Nov 14, 2011

Author Interview: Dawn Kozarian - Married to the Enemy

Happy Monday, folks! Today I have author and Licensed Mental Health Counselor Dawn Kozarian on the blog! She's recently co-written the book Married to the Enemy with her husband, Mark James. Find out more about the book below and then check out the interview with Dawn!

Dawn Kozarian and Mark James - Married to the Enemy
A Guide to Overcoming the Obstacles to Intimacy When We Are Raised in a Culture that Uses Sexism and Stereotyping to Divide Us

• Pub. Date: June 2011
• Publisher: AuthorHouse
• Format: Paperback 168pp

Much of "Married to the Enemy" is about the authors individual and couple journey. By sharing their personal enlightenment on how our culture and family impacts our attitude with the opposite sex, we learn how to go from devaluing each other to a more respectful and honoring relationship. Throughout the book, the authors ask questions for you to reflect on to see how you may have developed a gender filter that keeps you from creating the intimacy that you would like to have with your partner. Good relationships are reciprocal, so the authors also provide an inventory that looks at how healthy the reciprocity is in your relationship. Ultimately, by accepting yourself and your partner as you really are, not as the gender culture says you should be, you are guided towards loving authentically. In loving genuinely, you can now experience the rewards of a love-based relationship, not a power-based one.

Meeting someone is a start; continuing a relationship with that person is progress; working together to create a positive and loving atmosphere is success. We come into this world with as much as half of our personality and inclinations present at birth. When we grow up with strong and excessive gender lines, these natural inclinations and personality tendencies tend to get blurred with what our interests should be and the type of personality we should have, whether it is true to our nature or not. For example: "I'm tough and can handle anything" image for a boy, and "I'm sexy, sweet, and submissive" image for a girl. These gender lines often leave us feeling like we are married to an opponent instead of a friend. Many couples may inadvertently begin playing a game of chess... looking to get the upper hand over the other. Imagine loving authentically, positively, and with acceptance. Imagine seeing the individual in front of you without the limitation of contrived gender expectations. How might you connect? What might you discover about your human commonality?

Mickey: Hi there, Dawn Kozarian! Welcome to the blog. Please introduce yourself.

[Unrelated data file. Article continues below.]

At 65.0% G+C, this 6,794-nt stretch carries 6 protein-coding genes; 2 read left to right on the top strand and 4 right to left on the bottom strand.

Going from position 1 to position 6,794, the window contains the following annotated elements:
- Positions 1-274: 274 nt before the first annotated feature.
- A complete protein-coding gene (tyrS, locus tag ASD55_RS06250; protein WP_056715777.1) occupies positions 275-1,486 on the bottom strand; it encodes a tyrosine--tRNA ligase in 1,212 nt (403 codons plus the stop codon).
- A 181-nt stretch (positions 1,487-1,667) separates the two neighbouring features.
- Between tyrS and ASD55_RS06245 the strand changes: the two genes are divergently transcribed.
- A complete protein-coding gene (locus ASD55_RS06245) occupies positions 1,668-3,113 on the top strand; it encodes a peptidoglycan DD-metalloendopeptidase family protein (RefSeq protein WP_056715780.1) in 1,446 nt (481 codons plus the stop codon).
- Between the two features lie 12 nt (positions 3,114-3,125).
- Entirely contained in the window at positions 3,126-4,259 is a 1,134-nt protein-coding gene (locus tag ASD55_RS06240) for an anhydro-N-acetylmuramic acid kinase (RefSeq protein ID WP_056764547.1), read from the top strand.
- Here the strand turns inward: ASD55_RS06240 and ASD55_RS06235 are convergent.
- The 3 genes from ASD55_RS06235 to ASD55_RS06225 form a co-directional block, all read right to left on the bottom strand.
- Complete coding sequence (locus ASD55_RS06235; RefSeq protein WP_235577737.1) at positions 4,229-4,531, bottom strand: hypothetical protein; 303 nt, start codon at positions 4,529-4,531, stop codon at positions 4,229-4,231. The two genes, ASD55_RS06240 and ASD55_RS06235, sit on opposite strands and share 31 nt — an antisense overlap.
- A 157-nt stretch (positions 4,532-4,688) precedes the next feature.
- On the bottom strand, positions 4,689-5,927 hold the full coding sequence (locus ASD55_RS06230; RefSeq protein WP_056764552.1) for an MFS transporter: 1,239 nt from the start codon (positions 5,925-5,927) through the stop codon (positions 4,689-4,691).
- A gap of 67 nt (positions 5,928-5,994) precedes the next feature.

Dawn: Hi Mickey! Well, I am a Licensed Mental Health Counselor with a private practice in Indianapolis. I enjoy working with couples and have always had an interest in how gender stereotypes impact us from the time we are born to when we find ourselves in an adult relationship with the opposite sex.

Mickey: Tell me about your book, Married to the Enemy, and how the book came about.
Dawn: I have a history of a minor in Women’s Studies and have read a number of books by men for men. In my first marriage, I watched with a sense of helplessness as my power of influence slipped away. I recognized how often our problems seemed to stem from mistaken gender beliefs. We were two halves trying to make a whole. However, as I worked with a wonderful therapist to develop my wholeness through assertiveness skills, acceptance, and being more true to myself, my husband and I grew further apart. That marriage ended and after being a single mother for several years I met and married Mark James. Mark saw what I saw in the damaging effects of divisive and excessive gender expectations. So together we gave birth to this book: Married To The Enemy. Where the world has opened up more for women, we think the man’s world has not changed much since the 50’s. As just one example; How does a boy connect to all of his humanity and grow up to value women if the still popular put-down is his being called “a girl?” Mark does an excellent job in just writing about his struggle with growing up in the “male” world.

Mickey: Besides being a Licensed Mental Health Counselor, you are also a National Certified Counselor and an Acceptance and Commitment Therapy informed therapist. How did you get into therapy, and has this always been what you wanted to do?